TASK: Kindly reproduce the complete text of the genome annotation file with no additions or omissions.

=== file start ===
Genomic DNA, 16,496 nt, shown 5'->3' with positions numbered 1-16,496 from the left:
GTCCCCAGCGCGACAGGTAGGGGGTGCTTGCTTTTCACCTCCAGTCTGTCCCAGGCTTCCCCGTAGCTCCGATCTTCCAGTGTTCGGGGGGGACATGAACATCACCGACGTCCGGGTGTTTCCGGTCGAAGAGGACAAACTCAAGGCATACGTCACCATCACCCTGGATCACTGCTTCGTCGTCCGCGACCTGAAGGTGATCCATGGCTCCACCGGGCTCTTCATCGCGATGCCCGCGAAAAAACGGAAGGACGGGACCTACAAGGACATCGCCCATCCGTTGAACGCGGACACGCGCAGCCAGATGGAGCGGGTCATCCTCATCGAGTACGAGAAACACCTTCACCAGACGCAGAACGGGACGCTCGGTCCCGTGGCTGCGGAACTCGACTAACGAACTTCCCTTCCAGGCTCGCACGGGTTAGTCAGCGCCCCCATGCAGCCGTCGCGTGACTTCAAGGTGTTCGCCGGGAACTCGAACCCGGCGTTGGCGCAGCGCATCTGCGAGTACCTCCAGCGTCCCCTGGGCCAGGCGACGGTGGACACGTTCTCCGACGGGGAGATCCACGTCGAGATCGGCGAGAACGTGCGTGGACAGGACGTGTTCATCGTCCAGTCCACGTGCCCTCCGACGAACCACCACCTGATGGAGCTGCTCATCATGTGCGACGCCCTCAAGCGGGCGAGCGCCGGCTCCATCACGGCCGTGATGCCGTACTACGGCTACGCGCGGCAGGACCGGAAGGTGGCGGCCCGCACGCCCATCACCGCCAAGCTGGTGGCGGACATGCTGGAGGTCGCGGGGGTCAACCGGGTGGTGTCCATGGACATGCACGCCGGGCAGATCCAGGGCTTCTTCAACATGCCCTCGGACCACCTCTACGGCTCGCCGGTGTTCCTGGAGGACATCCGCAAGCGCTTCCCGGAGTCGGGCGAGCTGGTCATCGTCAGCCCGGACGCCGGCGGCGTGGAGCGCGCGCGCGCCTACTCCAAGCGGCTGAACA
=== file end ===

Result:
Genomic DNA, 16,496 nt, shown 5'->3' with positions numbered 1-16,496 from the left:
GTCCCCAGCGCGACAGGTAGGGGGTGCTTGCTTTTCACCTCCAGTCTGTCCCAGGCTTCCCCGTAGCTCCGATCTTCCAGTGTTCGGGGGGGACATGAACATCACCGACGTCCGGGTGTTTCCGGTCGAAGAGGACAAACTCAAGGCATACGTCACCATCACCCTGGATCACTGCTTCGTCGTCCGCGACCTGAAGGTGATCCATGGCTCCACCGGGCTCTTCATCGCGATGCCCGCGAAAAAACGGAAGGACGGGACCTACAAGGACATCGCCCATCCGTTGAACGCGGACACGCGCAGCCAGATGGAGCGGGTCATCCTCATCGAGTACGAGAAACACCTTCACCAGACGCAGAACGGGACGCTCGGTCCCGTGGCTGCGGAACTCGACTAACGAACTTCCCTTCCAGGCTCGCACGGGTTAGTCAGCGCCCCCATGCAGCCGTCGCGTGACTTCAAGGTGTTCGCCGGGAACTCGAACCCGGCGTTGGCGCAGCGCATCTGCGAGTACCTCCAGCGTCCCCTGGGCCAGGCGACGGTGGACACGTTCTCCGACGGGGAGATCCACGTCGAGATCGGCGAGAACGTGCGTGGACAGGACGTGTTCATCGTCCAGTCCACGTGCCCTCCGACGAACCACCACCTGATGGAGCTGCTCATCATGTGCGACGCCCTCAAGCGGGCGAGCGCCGGCTCCATCACGGCCGTGATGCCGTACTACGGCTACGCGCGGCAGGACCGGAAGGTGGCGGCCCGCACGCCCATCACCGCCAAGCTGGTGGCGGACATGCTGGAGGTCGCGGGGGTCAACCGGGTGGTGTCCATGGACATGCACGCCGGGCAGATCCAGGGCTTCTTCAACATGCCCTCGGACCACCTCTACGGCTCGCCGGTGTTCCTGGAGGACATCCGCAAGCGCTTCCCGGAGTCGGGCGAGCTGGTCATCGTCAGCCCGGACGCCGGCGGCGTGGAGCGCGCGCGCGCCTACTCCAAGCGGCTGAACA